How life insurers can overcome barriers to higher investment returns

Anne Walsh, JD, CFA, Chief Investment Officer, Fixed Income, Guggenheim Investments explains the life insurance industry's current investment conundrums.

Insurance Investor Editorposted on Tuesday, March 01, 2022

Persistent low interest rates are a major threat to life insurance companies

Fixed-income portfolio managers face a challenge known as the “core conundrum”, says Guggenheim Investment’s CIO, Anne Walsh. This is due to the current period of historic low interest rates, which begs the question for investors of where to go to find yield?

In a recently released Clear Path Analysis report, Insurance Asset Management - North America 2022, several market experts from insurance groups including Sunlife, Mercer, Liberty Mutual, and AllianceBernstein, explore issues around good asset management in the post-pandemic world.

Insurance companies have additional conundrums layered on top

“Our approach to solving the “core conundrum” is in sourcing, researching, and allocating to sectors which typically are not included in the broad industry benchmark index, the Bloomberg US Aggregate Bond Index,” says Walsh. The Bond Index is commonly known as ‘The Agg’, which is sometimes used as a stand-in for measuring the performance of the US bond market.

In addition to this challenge, insurance companies have additional conundrums layered on top, including unique asset liability challenges, increasingly restrictive accounting requirements, dependency on external ratings, and, most importantly, onerous regulatory requirements, she says. “These problems facing the insurance industry are making it harder for life insurers to operate in the competitive financial marketplace,” Walsh adds.

Persistent low interest rates are a major threat to life insurance companies

The US industry body, the National Association of Insurance Commissioners (NAIC), said in 2021 that “Persistent low interest rates are a major threat to life insurance companies, given their rate-sensitive products, such as whole life insurance and annuities, and investments, the large majority of which are interest-earning bonds.” 

Insurance companies have begun to hunt for yield amid tightening regulations over the last decade. The declining insurance portfolio yields have led companies to solve the “core conundrum” by seeking out higher-yielding assets in which they had not historically participated, such as structured credit and private credit.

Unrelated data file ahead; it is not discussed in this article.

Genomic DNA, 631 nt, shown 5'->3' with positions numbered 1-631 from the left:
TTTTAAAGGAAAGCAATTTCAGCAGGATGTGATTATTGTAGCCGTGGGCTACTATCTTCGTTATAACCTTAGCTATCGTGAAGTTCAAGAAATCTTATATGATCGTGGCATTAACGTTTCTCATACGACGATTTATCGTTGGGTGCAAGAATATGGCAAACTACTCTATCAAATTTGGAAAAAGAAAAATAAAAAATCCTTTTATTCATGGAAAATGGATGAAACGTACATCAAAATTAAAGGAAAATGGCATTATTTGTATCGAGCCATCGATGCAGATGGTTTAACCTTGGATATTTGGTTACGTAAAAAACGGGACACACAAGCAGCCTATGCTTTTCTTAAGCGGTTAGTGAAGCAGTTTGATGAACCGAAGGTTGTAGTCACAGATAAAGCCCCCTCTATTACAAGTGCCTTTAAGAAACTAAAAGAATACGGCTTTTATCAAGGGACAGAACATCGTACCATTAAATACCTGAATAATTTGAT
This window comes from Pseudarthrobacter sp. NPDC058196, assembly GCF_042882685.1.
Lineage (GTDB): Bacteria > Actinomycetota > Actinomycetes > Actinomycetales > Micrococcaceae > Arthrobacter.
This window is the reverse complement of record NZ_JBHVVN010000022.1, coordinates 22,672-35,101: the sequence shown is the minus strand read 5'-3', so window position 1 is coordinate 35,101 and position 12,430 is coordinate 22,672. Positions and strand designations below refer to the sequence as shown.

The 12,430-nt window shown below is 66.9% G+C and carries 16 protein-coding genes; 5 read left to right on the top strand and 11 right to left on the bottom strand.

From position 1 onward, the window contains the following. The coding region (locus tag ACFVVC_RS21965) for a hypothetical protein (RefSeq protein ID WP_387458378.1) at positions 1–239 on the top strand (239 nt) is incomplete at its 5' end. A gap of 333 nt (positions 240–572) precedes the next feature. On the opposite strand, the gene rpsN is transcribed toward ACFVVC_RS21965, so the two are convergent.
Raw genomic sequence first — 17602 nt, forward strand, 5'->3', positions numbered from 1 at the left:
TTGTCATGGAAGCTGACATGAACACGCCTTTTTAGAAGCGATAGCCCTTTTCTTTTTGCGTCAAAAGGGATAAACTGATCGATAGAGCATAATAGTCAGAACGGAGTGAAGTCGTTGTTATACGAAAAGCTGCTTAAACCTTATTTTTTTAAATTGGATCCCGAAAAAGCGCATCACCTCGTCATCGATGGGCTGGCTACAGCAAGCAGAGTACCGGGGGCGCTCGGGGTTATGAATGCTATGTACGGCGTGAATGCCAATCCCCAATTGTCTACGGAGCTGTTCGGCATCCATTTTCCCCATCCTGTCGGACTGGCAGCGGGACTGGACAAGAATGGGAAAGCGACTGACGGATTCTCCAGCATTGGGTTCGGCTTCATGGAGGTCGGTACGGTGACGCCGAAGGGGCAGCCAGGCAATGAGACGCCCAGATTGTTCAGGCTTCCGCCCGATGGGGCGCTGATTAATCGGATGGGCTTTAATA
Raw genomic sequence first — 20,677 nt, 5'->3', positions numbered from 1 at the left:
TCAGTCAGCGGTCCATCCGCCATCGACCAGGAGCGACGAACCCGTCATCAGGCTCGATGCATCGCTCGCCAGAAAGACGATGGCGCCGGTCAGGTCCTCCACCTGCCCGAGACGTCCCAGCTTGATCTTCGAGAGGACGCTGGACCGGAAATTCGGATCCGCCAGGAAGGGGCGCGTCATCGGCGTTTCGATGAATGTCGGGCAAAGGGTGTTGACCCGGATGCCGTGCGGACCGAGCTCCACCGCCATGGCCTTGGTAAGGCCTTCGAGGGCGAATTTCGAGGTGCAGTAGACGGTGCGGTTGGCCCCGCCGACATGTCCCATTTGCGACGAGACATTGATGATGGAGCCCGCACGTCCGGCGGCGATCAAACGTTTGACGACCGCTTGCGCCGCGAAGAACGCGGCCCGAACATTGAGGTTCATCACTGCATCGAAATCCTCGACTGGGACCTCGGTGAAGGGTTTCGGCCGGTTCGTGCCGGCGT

There are yield-enhancement techniques, such as increasing duration and lowering credit quality, which may boost total returns in the short term

At the same time insurers are searching for yield, over the past several years the NAIC, as advised by the Securities Valuation Office (SVO), has become increasingly suspect of certain assets classes in insurance company portfolios and predisposed to increase capital requirements on those investments.

There are solutions, though, she says. Fixed-income markets are underrepresented by The Agg, and there are traditional yield-enhancement techniques, such as increasing duration and lowering credit quality, which may boost total returns in the short term. “But easy financial conditions may be masking the risks associated with potentially damaging long-term effects of reflating the economy through debt accumulation,” she says.

Insurers must price new products with achievable targets and margins

“We believe there is a more sustainable strategy that relies on the ability to uncover value in predominantly investment-grade securities outside of the traditional benchmark-driven framework.”

To truly fix it, Walsh believes, insurers must price new products with achievable targets and margins. There must be clear communication across the various business units from design to sale.

Insurers need to be more active in voicing their concerns about regulation and not wait on a few voices to drive the narratives and they must take advantage of the unique nature of their liabilities. “The illiquidity of their liabilities allows for insurers to similarly take additional illiquidity risk on the asset side of the balance sheet, a strategy that has been successfully deployed with other institutional investors with long-lived liabilities, including endowments and foundations.”

To learn more about this issue and others facing insurers, read our report Insurance Asset Management North America here.

 

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